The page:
Around this time last year I wrote about my experience attending the UN Women International Women’s Day Lunch in Canberra. My lament then, as a woman sitting at an all-women table, was the lack of men present at the event to hear the words of the guest speakers, share conversation with others around their tables, and in general show their commitment to greater opportunities for women and girls around the world.
This year provided a different experience in a couple of ways. While I attended the same event, this year I was not sitting at a round table, I was not served lunch, and I did not get to sit back and listen to the panel discussion about violence and the economic participation of women in the Pacific. Instead, fellow The May Group consultant Hannah Lawson and I volunteered to help out the organisers from UN Women throughout the event.
Our main role as volunteers was to race around during the lunchtime period with mobile EFTPOS machines, taking on-the-spot donations and encouraging attendees to sign up to give on a monthly basis, all to support the incredible work that UN Women does around our region. It was a hectic 40 minutes or so, and I was amazed by the enthusiasm of those wanting to donate what they could (including several of our fantastic clients) – we could barely keep up with all the hands waving us over! One woman was excited to tell me, as she made a $50 donation, that although last year she couldn’t afford to attend or donate, this year she could.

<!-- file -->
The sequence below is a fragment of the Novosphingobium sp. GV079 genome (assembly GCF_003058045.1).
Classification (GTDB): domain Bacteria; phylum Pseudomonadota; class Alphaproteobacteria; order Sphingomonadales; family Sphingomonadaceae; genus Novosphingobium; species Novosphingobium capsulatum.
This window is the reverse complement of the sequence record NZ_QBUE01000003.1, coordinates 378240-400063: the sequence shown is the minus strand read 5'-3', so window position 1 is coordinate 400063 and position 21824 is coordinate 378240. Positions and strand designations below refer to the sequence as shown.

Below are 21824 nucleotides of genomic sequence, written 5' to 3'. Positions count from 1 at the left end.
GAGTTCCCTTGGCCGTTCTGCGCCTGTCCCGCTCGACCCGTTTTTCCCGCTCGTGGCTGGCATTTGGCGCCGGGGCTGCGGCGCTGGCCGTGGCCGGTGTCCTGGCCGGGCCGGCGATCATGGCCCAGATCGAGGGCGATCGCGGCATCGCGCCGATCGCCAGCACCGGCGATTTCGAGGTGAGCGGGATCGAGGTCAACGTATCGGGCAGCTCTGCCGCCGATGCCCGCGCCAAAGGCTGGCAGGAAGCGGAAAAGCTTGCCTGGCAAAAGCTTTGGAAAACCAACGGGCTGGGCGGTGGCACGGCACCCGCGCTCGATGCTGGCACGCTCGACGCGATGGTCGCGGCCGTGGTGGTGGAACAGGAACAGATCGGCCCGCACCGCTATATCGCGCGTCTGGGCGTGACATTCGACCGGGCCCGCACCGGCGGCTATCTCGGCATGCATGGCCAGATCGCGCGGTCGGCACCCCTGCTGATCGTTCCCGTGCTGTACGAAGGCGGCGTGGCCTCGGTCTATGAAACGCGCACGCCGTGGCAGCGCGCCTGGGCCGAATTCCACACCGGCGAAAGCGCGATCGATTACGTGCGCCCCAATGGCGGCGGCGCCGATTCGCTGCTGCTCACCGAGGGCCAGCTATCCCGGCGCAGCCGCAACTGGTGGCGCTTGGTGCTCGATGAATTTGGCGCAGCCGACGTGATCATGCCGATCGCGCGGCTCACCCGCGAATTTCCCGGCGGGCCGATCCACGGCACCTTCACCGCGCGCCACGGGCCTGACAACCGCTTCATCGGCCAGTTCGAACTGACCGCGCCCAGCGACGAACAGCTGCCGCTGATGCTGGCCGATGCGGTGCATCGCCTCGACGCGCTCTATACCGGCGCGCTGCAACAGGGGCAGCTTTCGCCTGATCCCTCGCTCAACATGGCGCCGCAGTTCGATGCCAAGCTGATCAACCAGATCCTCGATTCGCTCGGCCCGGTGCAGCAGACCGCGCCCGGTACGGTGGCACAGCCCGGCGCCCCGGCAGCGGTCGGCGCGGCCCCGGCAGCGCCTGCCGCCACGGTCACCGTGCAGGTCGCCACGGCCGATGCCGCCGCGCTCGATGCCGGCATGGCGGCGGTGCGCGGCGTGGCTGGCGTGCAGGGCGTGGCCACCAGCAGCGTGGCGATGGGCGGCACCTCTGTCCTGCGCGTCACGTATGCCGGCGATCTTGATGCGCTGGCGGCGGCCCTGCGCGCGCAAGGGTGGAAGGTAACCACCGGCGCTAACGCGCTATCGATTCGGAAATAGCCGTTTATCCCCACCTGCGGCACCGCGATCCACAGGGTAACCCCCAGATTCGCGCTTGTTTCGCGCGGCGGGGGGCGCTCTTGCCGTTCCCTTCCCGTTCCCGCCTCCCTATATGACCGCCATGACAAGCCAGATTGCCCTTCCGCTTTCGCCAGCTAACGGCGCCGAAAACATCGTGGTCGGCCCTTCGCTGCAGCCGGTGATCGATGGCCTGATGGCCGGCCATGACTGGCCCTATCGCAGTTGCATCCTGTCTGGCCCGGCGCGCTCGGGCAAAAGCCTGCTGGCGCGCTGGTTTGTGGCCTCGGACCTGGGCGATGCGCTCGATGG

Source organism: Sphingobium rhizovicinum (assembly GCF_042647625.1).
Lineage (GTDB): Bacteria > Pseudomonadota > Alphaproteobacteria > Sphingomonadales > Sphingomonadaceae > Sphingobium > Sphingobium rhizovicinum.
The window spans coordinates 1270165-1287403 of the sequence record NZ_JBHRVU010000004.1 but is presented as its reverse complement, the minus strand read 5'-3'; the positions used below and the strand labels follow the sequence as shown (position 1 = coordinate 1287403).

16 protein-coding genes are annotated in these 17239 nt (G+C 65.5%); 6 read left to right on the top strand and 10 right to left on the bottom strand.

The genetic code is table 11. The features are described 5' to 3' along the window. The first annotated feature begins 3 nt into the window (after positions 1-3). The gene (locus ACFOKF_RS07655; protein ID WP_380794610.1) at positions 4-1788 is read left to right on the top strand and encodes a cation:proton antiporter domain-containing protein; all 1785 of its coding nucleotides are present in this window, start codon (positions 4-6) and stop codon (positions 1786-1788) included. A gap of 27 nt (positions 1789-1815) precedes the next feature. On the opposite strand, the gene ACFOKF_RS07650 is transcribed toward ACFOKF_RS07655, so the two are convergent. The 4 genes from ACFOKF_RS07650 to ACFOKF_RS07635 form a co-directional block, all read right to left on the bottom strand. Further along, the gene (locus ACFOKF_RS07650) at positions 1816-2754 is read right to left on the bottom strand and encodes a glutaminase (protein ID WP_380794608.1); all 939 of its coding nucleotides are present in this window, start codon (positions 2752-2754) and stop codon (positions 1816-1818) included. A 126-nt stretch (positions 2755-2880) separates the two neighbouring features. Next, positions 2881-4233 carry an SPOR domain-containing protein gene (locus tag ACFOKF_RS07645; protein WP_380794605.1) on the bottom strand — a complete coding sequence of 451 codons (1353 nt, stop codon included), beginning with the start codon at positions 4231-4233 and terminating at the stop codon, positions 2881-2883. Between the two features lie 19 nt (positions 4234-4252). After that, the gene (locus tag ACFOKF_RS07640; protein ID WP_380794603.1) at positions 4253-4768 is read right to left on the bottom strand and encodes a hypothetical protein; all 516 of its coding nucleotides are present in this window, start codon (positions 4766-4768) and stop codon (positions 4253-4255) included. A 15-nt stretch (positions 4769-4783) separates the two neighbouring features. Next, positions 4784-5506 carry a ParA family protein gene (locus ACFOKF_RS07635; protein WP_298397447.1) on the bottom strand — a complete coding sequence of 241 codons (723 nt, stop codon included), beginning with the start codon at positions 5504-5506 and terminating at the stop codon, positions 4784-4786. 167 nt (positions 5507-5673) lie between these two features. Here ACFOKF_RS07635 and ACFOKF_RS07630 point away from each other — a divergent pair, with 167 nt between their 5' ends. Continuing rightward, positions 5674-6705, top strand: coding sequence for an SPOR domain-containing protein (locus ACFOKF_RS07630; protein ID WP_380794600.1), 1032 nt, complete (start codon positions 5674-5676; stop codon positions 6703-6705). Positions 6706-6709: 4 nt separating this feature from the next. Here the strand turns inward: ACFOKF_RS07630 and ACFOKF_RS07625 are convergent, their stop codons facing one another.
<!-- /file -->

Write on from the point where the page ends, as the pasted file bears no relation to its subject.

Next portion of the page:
— Virginia Haussegger (@Virginia_Hauss) March 4, 2016
It was this spirit of action, shared by those attending the lunch, the event organisers, and the other women and men who volunteered their time for the day, which made it such a fun and uplifting experience. This spirit was no doubt bolstered by what has been a tumultuous but exciting year for gender equity, with family violence, women’s economic participation, and the importance of education for girls around the globe on the public agenda more than ever.
This spirit has also emboldened many men to speak up for gender equity, and I can happily say that my lament from last year does not apply, at least not as much, to the International Women’s Day Lunch of 2016. Men made up a significant portion of the audience, and the attendance of some senior men in the APS and the ADF shows a valuable commitment to change, both around the world and within their own organisations.
Though many people today will be writing about the multitude of issues women and girls still face, I see a multitude of reasons to be confident that things will keep getting better (like Google!); not in the least the momentum for change that we see through The May Group’s cultural change work. So to utilise a couple of the social media hashtags circulating at the moment for #IWD2016: I believe that #onedayIwill see equal numbers of men truly invested in and committed to gender equity, because in order to see a better world for women and girls we need to #faceittogether.